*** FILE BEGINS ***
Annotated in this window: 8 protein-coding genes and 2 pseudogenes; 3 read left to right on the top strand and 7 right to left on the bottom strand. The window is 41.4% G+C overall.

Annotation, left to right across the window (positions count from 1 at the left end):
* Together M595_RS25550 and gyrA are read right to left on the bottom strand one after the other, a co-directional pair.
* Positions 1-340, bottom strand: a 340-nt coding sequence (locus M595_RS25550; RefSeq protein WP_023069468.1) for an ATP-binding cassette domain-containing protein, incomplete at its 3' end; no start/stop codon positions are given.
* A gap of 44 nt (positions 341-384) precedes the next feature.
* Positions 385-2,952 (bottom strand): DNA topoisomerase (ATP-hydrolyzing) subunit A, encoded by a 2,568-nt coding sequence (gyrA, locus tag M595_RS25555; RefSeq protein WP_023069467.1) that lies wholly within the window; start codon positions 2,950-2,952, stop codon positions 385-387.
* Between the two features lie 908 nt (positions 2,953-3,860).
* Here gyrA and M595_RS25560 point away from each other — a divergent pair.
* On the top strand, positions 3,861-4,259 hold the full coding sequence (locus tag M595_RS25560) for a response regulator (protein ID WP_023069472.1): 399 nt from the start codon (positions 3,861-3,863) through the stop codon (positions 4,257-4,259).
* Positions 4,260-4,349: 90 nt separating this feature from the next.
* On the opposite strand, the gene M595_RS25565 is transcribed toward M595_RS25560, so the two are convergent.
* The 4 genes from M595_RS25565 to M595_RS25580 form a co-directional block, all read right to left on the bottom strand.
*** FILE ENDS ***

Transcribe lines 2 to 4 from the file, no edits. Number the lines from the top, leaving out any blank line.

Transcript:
Annotation, left to right across the window (positions count from 1 at the left end):
* Together M595_RS25550 and gyrA are read right to left on the bottom strand one after the other, a co-directional pair.
* Positions 1-340, bottom strand: a 340-nt coding sequence (locus M595_RS25550; RefSeq protein WP_023069468.1) for an ATP-binding cassette domain-containing protein, incomplete at its 3' end; no start/stop codon positions are given.